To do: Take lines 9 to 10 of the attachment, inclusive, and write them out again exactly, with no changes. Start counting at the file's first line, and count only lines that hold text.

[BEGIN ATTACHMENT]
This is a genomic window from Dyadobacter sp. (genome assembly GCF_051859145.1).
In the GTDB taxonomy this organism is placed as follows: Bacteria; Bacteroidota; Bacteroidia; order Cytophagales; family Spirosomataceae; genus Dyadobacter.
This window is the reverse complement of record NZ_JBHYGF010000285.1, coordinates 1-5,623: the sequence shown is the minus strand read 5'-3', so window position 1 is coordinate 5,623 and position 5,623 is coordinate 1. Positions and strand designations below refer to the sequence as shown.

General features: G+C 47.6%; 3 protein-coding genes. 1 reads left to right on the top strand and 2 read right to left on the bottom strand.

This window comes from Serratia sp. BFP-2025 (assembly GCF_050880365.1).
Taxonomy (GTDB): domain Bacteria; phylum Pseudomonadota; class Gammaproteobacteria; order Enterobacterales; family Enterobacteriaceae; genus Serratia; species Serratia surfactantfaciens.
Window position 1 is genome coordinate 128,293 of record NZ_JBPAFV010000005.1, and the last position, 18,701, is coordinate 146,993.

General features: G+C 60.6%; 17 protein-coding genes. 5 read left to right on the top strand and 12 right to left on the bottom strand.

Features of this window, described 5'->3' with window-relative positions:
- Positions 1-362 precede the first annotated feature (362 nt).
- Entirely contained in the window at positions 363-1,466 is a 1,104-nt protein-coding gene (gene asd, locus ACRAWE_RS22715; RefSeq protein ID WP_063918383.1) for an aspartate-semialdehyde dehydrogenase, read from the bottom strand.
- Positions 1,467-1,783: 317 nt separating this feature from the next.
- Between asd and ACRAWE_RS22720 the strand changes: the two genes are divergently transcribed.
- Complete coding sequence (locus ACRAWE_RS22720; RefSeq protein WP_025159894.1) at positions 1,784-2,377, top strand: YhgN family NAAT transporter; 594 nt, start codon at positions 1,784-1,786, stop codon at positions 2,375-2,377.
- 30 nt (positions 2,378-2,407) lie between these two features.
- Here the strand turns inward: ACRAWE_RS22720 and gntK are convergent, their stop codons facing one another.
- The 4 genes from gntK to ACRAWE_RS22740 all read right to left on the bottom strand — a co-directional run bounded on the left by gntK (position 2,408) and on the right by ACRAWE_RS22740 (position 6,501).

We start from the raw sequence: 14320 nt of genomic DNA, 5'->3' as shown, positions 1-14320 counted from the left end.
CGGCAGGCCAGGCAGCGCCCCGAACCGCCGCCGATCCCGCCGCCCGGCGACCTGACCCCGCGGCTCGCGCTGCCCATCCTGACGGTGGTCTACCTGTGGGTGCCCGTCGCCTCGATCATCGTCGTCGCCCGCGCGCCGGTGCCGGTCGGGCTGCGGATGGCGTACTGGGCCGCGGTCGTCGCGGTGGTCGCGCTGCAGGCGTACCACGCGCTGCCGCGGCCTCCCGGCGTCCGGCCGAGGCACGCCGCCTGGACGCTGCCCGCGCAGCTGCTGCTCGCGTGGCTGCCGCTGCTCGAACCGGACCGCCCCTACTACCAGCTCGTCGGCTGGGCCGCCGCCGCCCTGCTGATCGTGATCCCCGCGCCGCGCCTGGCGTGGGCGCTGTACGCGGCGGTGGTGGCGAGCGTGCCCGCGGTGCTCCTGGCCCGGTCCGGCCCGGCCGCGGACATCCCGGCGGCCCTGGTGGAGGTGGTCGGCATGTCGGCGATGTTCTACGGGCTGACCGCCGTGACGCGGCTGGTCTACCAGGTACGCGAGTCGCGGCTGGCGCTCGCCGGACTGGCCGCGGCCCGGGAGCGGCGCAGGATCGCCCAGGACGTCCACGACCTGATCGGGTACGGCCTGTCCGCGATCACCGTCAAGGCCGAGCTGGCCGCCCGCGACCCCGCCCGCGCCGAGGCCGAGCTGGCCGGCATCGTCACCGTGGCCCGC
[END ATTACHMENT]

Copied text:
Features of this window, described 5'->3' with window-relative positions:
- Positions 1-362 precede the first annotated feature (362 nt).